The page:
Note: This is a continuation of information from part 1 (read it first if you haven’t yet).
We have had a very successful run of using Google Forms for athlete monitoring so far. The total fill-out time seems to run about 2 minutes, not including quiet sitting for some of stuff we test. We are also able to get some fairly useful information out of it that has helped us to stay on top of how the athletes are handling training (plus school and life) stresses.
Here is what we ask about:
- Resting blood pressure
- Sleep length
- Sleep Quality
- Motivation to train
- Soreness Location
- Diet normality
- Recovery methods used
- Current Injury (each side of the body)
- Indication of location of any NEW injury
Each of these variables gives us a general picture of how they are doing. Any of these in isolation (with the exception of the injury questions), is not terribly useful. However, in aggregate, can give a great view of the status of a particular athlete.
For example, if we notice that an athlete is reporting higher fatigue than normal, hasn’t been sleeping well, shows a lower than normal cheerfulness, and has a low motivation to train, it is a great indicator that we need to chat with them! Having a good relationship with your athletes is a good way to pick up on some of these things, but you can’t always catch them, especially if you’re busy, or you have a high number of athletes. However, an objective measure is a great way to get a handle on how an athlete is doing.
An important thing to mention is that whenever possible, you should talk to the athlete before making a judgement- did they get in a fight with their significant other? That could easily explain not sleeping well, and not being cheerful (which might result in higher fatigue & motivation to train). Did they have a really rough test that morning? You have to get the story and add context to what you find.
You also need to take into consideration what “normal” is for the athlete. Do you have somebody that consistently sleeps 9 hours each night? If so, then a night of 6 hours might be out of the ordinary. Do you have an athlete that is the nervous or timid type? They might report a high nervousness on a regular basis, while your more relaxed athletes do the opposite. No one variable in an athlete monitoring survey like this can tell you everything you need to know. You always need context to interpret this correctly.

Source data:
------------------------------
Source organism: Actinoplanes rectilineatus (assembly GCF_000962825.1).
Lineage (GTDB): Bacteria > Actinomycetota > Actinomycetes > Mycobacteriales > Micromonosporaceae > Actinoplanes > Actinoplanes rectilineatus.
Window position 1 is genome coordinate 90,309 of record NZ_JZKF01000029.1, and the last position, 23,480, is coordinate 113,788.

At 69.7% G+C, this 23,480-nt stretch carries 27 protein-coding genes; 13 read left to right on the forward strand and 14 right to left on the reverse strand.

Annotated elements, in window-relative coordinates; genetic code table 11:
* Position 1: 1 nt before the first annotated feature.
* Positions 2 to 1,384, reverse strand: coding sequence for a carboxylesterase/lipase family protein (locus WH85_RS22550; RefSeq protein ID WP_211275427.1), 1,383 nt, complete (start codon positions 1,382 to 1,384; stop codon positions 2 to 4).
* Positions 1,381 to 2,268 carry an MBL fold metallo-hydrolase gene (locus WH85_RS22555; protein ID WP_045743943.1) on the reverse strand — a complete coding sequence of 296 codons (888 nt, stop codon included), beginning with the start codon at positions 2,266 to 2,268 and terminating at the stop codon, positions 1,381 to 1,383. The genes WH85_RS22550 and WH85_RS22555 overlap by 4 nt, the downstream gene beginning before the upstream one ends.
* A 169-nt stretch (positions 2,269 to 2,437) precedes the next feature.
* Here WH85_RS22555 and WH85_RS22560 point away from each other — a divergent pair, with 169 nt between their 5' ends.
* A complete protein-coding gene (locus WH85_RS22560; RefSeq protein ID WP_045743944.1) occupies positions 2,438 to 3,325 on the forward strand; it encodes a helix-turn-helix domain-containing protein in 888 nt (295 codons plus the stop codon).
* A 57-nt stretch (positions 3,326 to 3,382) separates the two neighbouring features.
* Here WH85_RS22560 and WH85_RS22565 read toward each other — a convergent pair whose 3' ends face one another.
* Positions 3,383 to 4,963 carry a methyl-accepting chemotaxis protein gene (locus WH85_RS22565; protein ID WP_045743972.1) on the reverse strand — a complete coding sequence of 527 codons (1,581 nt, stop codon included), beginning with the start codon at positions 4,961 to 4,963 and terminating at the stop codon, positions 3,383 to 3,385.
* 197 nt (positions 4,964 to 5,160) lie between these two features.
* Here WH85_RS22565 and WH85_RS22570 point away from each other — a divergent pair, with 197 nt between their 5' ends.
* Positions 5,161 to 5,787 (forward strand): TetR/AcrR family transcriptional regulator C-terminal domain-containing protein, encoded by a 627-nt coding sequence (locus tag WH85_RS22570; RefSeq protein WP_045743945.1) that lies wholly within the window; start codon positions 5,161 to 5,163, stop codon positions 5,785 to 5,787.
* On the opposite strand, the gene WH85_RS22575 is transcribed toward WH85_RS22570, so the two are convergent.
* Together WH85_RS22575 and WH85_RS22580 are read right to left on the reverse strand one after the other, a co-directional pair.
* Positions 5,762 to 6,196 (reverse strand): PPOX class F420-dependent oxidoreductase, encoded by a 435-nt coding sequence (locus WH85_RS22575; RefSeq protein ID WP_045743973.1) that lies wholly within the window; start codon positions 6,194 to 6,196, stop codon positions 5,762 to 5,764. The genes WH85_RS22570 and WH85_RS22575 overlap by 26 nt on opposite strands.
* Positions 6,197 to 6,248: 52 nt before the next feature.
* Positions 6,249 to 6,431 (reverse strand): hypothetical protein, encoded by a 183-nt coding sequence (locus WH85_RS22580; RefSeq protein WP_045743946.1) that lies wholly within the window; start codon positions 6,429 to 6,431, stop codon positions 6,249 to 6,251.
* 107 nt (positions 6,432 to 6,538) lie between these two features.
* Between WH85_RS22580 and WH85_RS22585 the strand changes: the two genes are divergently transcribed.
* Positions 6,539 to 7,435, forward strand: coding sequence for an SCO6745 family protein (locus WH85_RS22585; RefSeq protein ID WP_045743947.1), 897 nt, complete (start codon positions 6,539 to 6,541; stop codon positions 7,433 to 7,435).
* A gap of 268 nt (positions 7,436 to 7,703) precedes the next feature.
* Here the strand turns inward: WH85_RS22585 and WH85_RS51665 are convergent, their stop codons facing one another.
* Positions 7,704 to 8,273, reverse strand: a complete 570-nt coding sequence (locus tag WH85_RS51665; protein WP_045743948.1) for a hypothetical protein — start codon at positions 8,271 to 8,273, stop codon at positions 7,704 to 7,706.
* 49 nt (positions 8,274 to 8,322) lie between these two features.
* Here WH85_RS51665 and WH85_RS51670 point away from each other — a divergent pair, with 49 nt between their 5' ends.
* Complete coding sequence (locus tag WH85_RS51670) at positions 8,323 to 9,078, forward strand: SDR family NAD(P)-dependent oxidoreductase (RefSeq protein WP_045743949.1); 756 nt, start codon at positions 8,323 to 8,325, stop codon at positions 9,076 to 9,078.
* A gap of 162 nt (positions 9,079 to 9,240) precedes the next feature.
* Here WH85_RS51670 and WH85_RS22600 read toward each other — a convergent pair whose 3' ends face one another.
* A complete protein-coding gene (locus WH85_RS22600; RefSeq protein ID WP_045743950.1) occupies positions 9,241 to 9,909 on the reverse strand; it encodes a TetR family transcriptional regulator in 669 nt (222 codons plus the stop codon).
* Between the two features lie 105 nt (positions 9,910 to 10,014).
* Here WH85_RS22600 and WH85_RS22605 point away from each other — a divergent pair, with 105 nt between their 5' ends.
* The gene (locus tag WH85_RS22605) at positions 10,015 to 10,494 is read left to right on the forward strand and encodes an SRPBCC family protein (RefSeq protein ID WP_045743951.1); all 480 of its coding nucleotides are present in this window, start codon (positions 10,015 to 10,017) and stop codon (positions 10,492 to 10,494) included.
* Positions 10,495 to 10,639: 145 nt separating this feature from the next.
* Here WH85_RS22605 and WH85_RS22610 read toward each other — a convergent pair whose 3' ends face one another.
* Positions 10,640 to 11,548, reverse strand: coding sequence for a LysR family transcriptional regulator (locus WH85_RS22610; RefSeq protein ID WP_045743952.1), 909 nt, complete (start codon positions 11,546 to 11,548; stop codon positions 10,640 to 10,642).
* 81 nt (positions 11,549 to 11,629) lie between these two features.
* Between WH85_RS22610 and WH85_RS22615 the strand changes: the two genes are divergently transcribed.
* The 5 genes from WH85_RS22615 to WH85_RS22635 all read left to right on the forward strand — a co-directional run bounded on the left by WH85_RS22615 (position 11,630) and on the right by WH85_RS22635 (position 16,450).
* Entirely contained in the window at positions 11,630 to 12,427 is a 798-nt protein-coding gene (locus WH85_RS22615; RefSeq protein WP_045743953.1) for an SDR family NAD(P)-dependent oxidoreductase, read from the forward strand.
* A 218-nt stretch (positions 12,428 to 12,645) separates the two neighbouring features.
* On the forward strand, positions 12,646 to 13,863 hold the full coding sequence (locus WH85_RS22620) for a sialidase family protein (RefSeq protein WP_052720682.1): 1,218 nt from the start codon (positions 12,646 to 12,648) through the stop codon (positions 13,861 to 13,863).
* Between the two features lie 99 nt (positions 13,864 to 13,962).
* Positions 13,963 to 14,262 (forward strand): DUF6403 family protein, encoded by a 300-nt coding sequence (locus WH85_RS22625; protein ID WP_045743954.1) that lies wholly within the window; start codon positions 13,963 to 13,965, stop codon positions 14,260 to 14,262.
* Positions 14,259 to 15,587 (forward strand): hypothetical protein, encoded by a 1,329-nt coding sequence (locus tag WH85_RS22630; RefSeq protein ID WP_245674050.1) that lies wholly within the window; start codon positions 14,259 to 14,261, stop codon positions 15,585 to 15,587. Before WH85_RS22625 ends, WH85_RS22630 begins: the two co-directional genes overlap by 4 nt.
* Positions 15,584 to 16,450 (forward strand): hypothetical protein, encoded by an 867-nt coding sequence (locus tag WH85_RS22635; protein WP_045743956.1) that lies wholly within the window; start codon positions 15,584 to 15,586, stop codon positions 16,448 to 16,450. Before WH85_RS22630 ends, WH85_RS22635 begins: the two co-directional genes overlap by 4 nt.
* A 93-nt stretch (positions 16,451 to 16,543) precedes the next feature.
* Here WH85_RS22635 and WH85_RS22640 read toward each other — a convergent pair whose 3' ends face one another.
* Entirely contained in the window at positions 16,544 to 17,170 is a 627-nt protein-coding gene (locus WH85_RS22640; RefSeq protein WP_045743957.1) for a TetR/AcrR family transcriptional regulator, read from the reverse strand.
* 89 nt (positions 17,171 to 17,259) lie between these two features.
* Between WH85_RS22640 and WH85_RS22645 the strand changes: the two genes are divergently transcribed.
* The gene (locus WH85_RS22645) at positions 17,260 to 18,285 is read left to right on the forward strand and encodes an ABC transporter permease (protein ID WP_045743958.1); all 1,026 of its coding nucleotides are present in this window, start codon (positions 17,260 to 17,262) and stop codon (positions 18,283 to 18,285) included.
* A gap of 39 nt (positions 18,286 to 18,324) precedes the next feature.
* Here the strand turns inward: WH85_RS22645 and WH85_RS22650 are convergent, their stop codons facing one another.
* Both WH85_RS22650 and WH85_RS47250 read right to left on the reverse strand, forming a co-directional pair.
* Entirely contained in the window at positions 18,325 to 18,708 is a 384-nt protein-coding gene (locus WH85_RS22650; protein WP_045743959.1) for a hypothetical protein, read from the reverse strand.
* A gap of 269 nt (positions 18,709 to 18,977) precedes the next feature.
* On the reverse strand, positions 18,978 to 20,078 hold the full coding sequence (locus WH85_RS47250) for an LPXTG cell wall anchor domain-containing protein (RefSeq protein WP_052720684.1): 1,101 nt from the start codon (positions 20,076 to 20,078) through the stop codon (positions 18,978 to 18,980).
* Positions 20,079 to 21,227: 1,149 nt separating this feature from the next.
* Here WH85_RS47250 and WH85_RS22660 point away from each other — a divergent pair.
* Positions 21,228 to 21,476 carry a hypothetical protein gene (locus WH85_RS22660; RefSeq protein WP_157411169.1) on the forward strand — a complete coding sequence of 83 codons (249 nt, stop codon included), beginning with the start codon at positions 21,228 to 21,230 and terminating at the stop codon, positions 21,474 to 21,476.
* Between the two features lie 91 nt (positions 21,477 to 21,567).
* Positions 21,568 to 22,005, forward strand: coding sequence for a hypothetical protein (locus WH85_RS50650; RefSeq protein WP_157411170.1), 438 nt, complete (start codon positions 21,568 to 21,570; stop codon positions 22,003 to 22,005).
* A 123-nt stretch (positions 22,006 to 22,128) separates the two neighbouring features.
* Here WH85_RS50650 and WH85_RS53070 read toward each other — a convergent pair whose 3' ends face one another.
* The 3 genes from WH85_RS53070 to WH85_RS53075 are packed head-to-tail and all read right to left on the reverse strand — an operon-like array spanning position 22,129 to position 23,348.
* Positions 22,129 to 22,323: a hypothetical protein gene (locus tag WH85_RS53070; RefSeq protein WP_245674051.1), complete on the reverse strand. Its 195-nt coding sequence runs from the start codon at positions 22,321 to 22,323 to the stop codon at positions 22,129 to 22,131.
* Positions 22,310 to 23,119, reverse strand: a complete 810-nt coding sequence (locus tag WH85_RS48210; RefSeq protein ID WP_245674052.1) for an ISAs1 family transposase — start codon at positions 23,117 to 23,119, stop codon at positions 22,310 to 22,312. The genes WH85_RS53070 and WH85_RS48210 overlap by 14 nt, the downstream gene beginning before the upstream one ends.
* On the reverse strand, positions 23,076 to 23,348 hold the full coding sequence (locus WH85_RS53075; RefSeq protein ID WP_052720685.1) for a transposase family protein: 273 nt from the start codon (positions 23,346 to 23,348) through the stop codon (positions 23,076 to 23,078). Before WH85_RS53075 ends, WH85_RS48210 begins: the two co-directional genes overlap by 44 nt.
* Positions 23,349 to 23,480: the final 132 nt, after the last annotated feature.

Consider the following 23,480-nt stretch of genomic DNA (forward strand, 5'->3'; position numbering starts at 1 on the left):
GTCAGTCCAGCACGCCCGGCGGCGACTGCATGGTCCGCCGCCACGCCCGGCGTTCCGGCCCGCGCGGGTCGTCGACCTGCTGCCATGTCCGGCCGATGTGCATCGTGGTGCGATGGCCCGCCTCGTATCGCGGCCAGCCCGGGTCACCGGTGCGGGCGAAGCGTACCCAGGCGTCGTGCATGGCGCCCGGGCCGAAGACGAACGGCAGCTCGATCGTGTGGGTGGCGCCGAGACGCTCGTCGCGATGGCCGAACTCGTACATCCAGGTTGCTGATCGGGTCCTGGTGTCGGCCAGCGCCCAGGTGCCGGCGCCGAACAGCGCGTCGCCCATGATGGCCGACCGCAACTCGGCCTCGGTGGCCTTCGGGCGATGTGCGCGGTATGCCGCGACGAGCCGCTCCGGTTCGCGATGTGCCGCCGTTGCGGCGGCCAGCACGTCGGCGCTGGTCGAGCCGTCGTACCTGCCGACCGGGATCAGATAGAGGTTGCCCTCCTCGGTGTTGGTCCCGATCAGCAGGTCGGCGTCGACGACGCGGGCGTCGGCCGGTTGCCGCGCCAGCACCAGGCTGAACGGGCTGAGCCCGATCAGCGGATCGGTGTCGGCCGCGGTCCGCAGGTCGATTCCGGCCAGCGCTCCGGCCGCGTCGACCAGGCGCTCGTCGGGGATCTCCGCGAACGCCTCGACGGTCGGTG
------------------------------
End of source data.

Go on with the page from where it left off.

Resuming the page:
In the same way that any one variable (again, not including the injury questions) is not enough to “diagnose” a potential problem with your athlete, neither is a single day of reporting enough to make large changes to training (although it could be, depending on your conversation and feeling about athlete- make a judgement call!). Where you want to start being careful is when you see consistent trends of alarming numbers.
Here is an example:
You have a normally easy-going, very cheerful athlete, who typically sleeps 7 hours per night, has a resting heart rate of around 70 BPM, blood pressure of about 120/80. For 4 out of the last 5 days, they have reported feeling tired, nervous, frustrated, sleeping 5 hours per night, resting HR of >80 BPM, and BP of >140/90. This is a situation where you want to intervene and figure out what is going on.
Context matters here too!
Are you at the end of a 5 day tournament? Of course they are going to be strung out! Are you at the end of an overreaching week? This is probably going to happen!
However, if you are in a phase of moderately hard training, and most everybody else is responding well, then maybe you have a problem.
These questions should be fairly self-explanatory as to their benefit, but we have them broken up in a certain way for a reason. First, we want to see when something is no longer “injured” (but again, when something disappears from the spreadsheet, you should ask the athlete about it, or if possible, the athletic trainer). Secondly, you really want to find out when something new crops up. Athletes are not always going to tell you about injuries or “tweaks” when they happen. In an ideal world, they would, but sometimes they forget, or don’t really want you to know. Whatever the reason you don’t hear about the new problem, it is really helpful to have a system of “checks and balances” (just like having the athletic trainer to ask too!) to help make sure you have the whole picture.
In all, Google Forms has given us a great tool for athlete monitoring. Hopefully, all of this information gives us an improved ability to make better training decisions. I hope that you take it upon yourself to try out a system like Google forms to collect data or a pre-packaged system like Sportably. If you’re sufficiently lost on how to set this all up, I’ll be making another post in a few weeks on how to do just that. Stay tuned.